• ‘Consider what he says to her when she confronts him: he admits that he ‘overreacted.’’
      • ‘She is not easily fooled and confronts him for not resisting the pressure.’
      • ‘The thesis here proposed is that he was confronted in Galatia with accusations brought against him by some of his own victims.’
      • ‘Ella had seemed like the most obvious suspect, and I'd considered confronting her, but she had confronted me the first day I returned to school.’
      • ‘But when you confront him, approach him as a concerned parent and not as the victim.’
      • ‘It's not easy to confront a boss with an accusation of fraud.’
      • ‘This same question confronts anyone who considers the period from 1975 to 1983.’
      • ‘She considered confronting her about it, but quickly disregarded the idea.’
      • ‘It is the man who was responsible for her father's death and she feels compelled to confront him.’
      present, bring face to face, face
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    4. 1.4usually be confronted Appear or be placed in front of (someone) so as to unsettle or threaten.
      ‘we were confronted with pictures of moving skeletons’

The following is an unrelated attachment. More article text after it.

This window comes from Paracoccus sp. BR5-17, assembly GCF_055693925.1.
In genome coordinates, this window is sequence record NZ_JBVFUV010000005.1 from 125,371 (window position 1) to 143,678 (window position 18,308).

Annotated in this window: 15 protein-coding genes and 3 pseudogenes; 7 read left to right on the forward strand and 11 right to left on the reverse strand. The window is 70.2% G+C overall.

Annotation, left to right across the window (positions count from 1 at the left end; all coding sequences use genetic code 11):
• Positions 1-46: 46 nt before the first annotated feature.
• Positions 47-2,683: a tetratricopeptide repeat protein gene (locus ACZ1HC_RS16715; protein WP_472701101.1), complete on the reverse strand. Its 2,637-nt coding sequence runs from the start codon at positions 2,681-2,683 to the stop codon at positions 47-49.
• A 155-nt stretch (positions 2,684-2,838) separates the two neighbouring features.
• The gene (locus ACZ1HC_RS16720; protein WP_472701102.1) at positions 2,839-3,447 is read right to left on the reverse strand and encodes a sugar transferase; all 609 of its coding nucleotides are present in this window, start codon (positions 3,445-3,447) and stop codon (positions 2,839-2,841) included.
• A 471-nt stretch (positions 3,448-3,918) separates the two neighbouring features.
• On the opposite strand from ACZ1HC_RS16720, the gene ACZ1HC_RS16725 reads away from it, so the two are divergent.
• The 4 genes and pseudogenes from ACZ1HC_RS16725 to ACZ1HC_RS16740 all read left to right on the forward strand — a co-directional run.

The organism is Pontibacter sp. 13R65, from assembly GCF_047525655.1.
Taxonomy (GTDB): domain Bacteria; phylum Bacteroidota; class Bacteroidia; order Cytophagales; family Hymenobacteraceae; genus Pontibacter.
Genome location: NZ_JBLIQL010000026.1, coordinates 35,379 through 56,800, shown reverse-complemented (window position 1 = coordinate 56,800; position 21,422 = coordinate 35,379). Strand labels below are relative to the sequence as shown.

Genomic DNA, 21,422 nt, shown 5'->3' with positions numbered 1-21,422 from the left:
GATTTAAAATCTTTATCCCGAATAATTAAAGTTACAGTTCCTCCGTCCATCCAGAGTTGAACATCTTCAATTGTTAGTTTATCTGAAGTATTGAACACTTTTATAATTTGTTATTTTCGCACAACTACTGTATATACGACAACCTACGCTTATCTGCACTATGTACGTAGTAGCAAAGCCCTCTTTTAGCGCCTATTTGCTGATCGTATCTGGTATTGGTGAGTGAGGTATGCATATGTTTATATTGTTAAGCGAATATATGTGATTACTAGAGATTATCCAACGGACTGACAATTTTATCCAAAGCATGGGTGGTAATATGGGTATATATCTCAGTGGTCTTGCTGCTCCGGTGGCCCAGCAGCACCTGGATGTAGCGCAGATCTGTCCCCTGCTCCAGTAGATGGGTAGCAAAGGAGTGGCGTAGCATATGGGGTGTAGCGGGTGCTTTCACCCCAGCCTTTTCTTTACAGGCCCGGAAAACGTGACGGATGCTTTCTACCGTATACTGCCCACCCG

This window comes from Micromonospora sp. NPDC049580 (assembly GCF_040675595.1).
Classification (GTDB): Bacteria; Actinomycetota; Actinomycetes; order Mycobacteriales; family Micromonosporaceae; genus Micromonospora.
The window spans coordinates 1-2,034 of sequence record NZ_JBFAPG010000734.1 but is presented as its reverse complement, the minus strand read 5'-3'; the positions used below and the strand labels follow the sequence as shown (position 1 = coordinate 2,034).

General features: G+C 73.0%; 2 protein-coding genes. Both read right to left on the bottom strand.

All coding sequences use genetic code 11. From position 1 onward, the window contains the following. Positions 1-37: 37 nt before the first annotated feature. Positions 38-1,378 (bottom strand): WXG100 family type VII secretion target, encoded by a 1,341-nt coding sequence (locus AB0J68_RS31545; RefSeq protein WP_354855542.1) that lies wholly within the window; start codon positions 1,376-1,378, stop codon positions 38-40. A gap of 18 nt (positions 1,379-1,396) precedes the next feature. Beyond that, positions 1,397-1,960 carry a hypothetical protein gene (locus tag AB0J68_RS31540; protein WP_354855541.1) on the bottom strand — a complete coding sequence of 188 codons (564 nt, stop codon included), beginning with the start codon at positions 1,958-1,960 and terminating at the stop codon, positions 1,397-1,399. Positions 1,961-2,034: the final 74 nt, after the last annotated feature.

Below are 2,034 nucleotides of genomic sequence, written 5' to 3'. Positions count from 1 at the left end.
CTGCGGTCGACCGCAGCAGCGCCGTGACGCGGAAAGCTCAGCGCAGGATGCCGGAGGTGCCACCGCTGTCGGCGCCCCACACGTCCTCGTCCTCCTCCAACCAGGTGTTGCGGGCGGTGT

• ‘In this work, the viewer is confronted with images of various cityscapes.’
      • ‘Window shopping is set to take on a whole new meaning as Londoners are confronted with images of sex, bondage and passion as part of a series of new art installations on Charing Cross Road.’
      • ‘Entering, you are confronted with what appears to be a blow-up of a Seventies newsprint photograph of a star.’
      • ‘Pushing open the door to investigate, I was confronted by what appeared to be a tea dance for - well, to put it politely - ladies of a certain age.’
      • ‘On one of the panel sets, the subject was confronted with images of pornography while on the other, these images were progressively intercut with his own childhood home movies until the two sides were each totally distinct.’
      • ‘On entering their front door we were confronted by shelves and shelves of head and tail light clusters.’
      • ‘The scene that confronted us appeared tranquil: a flock of vultures perched, on watch, up in a clump of trees overlooking a large herd of waterbuck browsing on the near bank.’

Origin

Mid 16th century: from French confronter, from medieval Latin confrontare, from Latin con- ‘with’ + frons, front- ‘face’.

Pronunciation

confront

/kənˈfrənt//kənˈfrənt/